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Stats & Data

January 30, 2010


It’s Hockey Day in Canada

Imagine this, the National Media and a whole country celebrating a sporting activity for an entire day! Well, my friends from around the world, we call this day, “Hockey Day in Canada”. It would be as if, let’s say in the US, an entire day was devoted to football. You might say Super Bowl Sunday is this type of celebration but, I think not. Or perhaps you might imagine a “footy” day in Europe but, that wouldn’t even come close. We’re talking every community, small and large, from coast to coast in Canada, celebrating the penultimate winter sport.


I’m telling you, that “Hockey Day” is celebrated in just about every ice rink from coast to coast in Canada, including the high Arctic and Inuit settlements.

One community is selected to be the host for the event and this year Stratford Ontario was the “chosen one”. The national TV network, the CBC, will broadcast events all day long and will televise the three games between the Canadian NHL teams.

You see, in the cold winter months in Canada, it is often hockey that keeps families and communities together. Trips to the hockey rink, dressing squiggly little kids in their gear and freezing your butt off are all part and parcel the daily routine. Grabbing that hot Tim Horton’s coffee has almost become ritualistic to a parent of a hockey child.

Where I live, the teens gather at the rink on a Friday night to watch the “D” game. The Delhi Travellers, a junior “D” team attracts crowds of kids who watch the game and socialize. When I pick the boy up after the game, I am greeted by great throngs of kids who have gathered in the parking lot waiting for their ride home. My boy’s two buddies play on a rep team that fills the building during playoff time, this in a town of less than five thousand people. The rink becomes the community focus for the long dark days of winter. When I picked up my paper at “Dave’s Variety” this morning a group of old codgers were gathered about jawing about the previous night’s game.

Oh, of course, the ponds are frozen and pick up games are played well into the night. Even though my son has painful welts on his legs from the chaffing of his skates, he’ll proudly tell me how he “dangled” someone to score a goal.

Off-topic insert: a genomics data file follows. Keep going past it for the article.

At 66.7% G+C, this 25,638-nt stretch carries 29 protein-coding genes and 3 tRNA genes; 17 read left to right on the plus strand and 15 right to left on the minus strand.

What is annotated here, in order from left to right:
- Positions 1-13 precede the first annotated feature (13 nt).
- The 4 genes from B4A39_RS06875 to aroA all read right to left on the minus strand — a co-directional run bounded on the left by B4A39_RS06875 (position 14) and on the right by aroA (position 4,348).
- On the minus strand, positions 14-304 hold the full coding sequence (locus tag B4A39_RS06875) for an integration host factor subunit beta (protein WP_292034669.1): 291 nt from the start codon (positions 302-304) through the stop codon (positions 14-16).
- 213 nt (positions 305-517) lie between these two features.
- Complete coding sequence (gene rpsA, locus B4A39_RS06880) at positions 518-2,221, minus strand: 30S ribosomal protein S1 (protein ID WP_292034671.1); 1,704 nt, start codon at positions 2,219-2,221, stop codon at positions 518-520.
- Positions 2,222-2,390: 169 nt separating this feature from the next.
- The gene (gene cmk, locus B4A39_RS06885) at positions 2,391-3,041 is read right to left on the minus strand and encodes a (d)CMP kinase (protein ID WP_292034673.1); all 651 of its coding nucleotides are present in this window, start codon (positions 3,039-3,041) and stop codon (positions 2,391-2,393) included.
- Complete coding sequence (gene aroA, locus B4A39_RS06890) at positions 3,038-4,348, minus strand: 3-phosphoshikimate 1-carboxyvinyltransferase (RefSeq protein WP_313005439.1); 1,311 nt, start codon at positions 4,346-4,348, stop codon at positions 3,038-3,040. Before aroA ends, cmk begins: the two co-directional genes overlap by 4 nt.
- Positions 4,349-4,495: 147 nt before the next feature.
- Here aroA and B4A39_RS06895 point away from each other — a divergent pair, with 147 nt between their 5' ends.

The streets are often blocked with kids playing “road hockey” with the call of “CAR!” announcing that the nets must be cleared for a vehicle to pass by. I remember as a young boy coming home with frost bitten ears and toes that hurt so bad from being frozen that I’d cry as my mom removed my skates.

Hockey players are tough as nails. They’ve played with fractures, they’ll leave the ice to have huge cuts stitched and then return, and they often play hurt, unlike many other spoiled and pampered pros. I saw an NHL’er this past week take a slap shot in the face. He lost several teeth, ended up with thirty stitches to close his wounds and yet returned to the ice for the third period. My own face is crisscrossed with the scars from my days as an ice warrior and I never really played the game above the low amateur level.

So, how does this relate to humour you might ask? Well it is my contention that we hardy Canadians use humour as an antidote for having our ass frozen off.  Indeed, the joking and kibitzing in hockey arenas, on the ponds and out on the street, reaches epic proportions when you’re fighting the bite of frigid cold air. Humour makes you laugh and jiggle and it warms your soul. And, like today, the game of hockey becomes a focus for all of that revelry.

If you’ve got a few spare minutes today to explore, why not click on the CBC link below and go see what “Hockey Day” is all about.


For those who don't buy into my thesis regarding Canadians and humour, let me end with this.

Here are two pictures of Canadian icon, Don Cherry, who is the main analyst on national hockey broadcasts through his "Coaches Corner" spot. This seventy-plus  former hockey player and coach could kick Butkus's butt in a New York minute and his verbal meanderings would make John Madden's verbage appear as if he's Silent Bob.

I rest my case.